When Mark Zuckerberg founded Facebook some 14 years ago, one has to doubt he would have envisaged himself, or his company, testifying in front of Congress in relation to Russia meddling in the US presidential election. The same goes for Twitter’s Jack Dorsey.
However, 2017 saw both companies go far from where they started. Facebook sits comfortably above 2 billion users across platforms, and reported over $10bn in advertising revenues. While Twitter may not have fared equally in terms of financial achievements, it can pride itself as being the main platform of communication for the world’s most powerful leader: Donald Trump. And the two companies did cross paths at one crucial point this year: indeed, in front of Congress.
2017 has also proven equally challenging for other tech giants, such as Uber (the company lost its CEO and was rocked by multiple scandals) and Snap (its long-awaited IPO got off to a very rocky start). However, at the end of the day, stakeholders will agree that it often all comes down to one thing: profits. And as long as companies can deliver – or show significant promise they will in the future – missteps can be overlooked.
For Uber, the news that Softbank is acquiring a 15% stake for some $8bn will give new hope to interested parties – from shareholders to clients who have gotten used to the company’s nimble service and low prices. Facebook, in spite of some potential reputational damage, still brought in billions in revenues.
As such, it was not all gloom and doom. Here’s a what some of the main players did in 2017:
2017 has been a difficult year for Snapchat and its parent company, Snap Inc. After a promising first quarter, the technology and social media company’s net losses increased to $443m in Q3, failing to reach financial expectations. Adding just 4.5 million users between Q2 and Q3, Snap has also underperformed in accruing new unique users – analysts had expected around eight million.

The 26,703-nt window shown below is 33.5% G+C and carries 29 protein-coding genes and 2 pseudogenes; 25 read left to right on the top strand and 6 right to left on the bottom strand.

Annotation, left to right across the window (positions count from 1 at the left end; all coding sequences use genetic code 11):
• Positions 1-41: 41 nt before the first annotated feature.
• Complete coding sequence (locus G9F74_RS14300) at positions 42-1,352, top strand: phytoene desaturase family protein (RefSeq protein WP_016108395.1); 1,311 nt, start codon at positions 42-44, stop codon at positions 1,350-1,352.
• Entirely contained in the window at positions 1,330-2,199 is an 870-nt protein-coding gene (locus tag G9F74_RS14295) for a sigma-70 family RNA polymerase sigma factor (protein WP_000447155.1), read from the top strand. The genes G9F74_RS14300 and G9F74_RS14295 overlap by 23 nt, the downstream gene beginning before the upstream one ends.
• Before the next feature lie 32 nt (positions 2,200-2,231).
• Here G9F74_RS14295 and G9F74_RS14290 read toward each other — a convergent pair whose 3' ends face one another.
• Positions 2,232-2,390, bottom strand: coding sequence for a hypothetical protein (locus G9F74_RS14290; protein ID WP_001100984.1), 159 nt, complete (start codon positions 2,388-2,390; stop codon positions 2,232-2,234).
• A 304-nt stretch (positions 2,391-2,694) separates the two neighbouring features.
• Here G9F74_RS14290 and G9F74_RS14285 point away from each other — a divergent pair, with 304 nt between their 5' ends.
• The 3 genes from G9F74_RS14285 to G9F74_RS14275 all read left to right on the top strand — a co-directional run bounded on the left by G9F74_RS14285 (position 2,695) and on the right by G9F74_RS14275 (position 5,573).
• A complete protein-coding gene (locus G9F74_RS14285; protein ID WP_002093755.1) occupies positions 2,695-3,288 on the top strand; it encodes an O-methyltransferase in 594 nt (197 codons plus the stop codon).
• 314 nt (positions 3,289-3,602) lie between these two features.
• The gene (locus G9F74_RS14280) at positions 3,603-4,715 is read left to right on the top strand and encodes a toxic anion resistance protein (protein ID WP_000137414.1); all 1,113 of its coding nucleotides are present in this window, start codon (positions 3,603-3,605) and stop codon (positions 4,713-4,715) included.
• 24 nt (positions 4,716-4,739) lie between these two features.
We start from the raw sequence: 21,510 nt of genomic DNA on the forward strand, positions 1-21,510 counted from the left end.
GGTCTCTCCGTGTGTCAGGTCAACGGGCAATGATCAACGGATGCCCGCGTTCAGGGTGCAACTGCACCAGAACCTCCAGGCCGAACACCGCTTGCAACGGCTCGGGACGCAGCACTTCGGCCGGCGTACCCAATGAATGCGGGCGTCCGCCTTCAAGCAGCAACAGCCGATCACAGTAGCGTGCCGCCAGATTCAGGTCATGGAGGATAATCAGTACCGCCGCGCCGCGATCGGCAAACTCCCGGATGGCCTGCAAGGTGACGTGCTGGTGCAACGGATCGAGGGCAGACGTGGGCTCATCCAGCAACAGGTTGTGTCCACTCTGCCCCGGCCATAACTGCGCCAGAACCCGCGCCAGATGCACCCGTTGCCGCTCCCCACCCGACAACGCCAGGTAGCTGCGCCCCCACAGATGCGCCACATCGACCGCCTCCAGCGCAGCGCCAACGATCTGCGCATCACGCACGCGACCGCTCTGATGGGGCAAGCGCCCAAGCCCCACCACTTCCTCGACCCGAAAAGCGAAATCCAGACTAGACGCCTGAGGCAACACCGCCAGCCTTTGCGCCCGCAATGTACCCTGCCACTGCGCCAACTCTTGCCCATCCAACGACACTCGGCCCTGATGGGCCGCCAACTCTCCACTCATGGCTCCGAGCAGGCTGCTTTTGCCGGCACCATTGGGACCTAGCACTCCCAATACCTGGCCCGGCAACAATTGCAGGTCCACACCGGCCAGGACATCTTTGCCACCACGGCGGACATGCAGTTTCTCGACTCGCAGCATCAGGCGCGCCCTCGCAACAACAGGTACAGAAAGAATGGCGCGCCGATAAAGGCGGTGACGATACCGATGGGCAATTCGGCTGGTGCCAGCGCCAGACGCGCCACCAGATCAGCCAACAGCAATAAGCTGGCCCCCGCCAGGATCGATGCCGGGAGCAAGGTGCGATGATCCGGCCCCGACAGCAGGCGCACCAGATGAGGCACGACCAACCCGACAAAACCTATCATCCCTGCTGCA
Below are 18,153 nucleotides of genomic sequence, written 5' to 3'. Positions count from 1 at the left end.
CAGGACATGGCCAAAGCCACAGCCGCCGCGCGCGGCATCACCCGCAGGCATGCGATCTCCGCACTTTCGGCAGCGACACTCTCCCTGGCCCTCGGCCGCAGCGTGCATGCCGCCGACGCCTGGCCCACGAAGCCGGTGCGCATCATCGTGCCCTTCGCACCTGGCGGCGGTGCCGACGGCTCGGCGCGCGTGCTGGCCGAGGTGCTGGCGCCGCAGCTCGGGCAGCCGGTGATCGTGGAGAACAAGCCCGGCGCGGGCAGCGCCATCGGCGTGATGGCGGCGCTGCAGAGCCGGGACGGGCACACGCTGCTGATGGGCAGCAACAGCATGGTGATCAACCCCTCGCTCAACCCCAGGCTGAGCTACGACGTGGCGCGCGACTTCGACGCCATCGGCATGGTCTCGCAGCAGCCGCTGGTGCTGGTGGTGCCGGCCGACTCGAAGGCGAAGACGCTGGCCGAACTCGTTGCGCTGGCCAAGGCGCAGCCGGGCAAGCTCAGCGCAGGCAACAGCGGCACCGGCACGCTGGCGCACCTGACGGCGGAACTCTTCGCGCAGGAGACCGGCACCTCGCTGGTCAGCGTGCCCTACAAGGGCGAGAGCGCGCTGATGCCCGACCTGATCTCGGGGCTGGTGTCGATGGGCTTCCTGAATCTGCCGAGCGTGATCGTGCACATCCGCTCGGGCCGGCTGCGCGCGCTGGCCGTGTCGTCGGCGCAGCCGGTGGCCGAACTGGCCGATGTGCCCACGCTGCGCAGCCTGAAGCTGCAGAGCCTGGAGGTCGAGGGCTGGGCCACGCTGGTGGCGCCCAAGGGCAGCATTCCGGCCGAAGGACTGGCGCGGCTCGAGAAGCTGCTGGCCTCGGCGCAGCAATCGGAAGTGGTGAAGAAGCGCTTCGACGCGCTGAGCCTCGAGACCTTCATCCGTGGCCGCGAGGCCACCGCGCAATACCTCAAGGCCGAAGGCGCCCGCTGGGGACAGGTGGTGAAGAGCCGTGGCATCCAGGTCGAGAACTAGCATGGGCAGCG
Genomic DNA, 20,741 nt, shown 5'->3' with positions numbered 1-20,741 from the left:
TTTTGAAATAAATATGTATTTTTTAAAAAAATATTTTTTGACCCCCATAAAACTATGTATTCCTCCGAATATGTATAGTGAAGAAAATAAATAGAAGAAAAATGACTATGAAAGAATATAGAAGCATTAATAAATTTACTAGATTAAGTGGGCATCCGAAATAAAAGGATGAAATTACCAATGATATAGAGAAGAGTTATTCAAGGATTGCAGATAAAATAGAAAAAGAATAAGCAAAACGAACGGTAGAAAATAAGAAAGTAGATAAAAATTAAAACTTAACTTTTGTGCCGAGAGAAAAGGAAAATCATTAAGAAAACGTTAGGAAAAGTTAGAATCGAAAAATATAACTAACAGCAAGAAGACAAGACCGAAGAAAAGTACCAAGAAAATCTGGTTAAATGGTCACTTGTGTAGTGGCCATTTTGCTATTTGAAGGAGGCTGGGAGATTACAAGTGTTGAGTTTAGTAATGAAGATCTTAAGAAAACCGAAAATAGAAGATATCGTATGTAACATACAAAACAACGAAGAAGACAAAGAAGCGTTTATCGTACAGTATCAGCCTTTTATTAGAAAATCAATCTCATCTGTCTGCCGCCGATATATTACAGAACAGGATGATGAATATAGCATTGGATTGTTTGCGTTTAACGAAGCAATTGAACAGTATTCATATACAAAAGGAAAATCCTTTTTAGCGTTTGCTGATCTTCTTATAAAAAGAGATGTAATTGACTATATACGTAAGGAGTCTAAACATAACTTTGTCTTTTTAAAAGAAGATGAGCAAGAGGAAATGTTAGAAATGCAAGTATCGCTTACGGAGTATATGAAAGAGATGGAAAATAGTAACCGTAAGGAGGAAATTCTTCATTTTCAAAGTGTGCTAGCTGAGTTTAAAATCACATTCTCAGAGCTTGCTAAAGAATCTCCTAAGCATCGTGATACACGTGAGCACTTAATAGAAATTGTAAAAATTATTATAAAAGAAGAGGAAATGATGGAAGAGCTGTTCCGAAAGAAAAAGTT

Snap’s initial public offering on Wall Street stirred much enthusiasm and excitement from investors, but the IPO did not live up to expectations. Debuting on the stock market at of a price $17 per share, Snap is currently below its IPO price (sitting at approximately $15 at the time of writing).
In explaining reasons for the slow user growth, Snap CEO Evan Spiegel admitted that the difficulty of using Snapchat’s interface is a flaw of the business.
Another self-confessed mistake of the tech firm had been the overestimation of how many Snapchat spectacles (specially designed spectacles that allow users to take pictures via the application) would be sold, with a meagre 0.08% of Snapchat users purchasing the product. Spiegel aims to carry out a redesign of the Snapchat interface in 2018, in order to make the application more accessible (especially for the older generation) and to consequently increase the number of users.
2017 has proved to be a sound year for music streaming company Spotify. It is on course to earn $5bn in annual revenues and exceed 60 million paying subscribers (with an estimated 140 million monthly active users) internationally – twice as many listeners as competitor Apple Music. Spotify is expected to reach 68.6 million paying customers by the end of 2017 – an increase of over 20 million people year-on-year.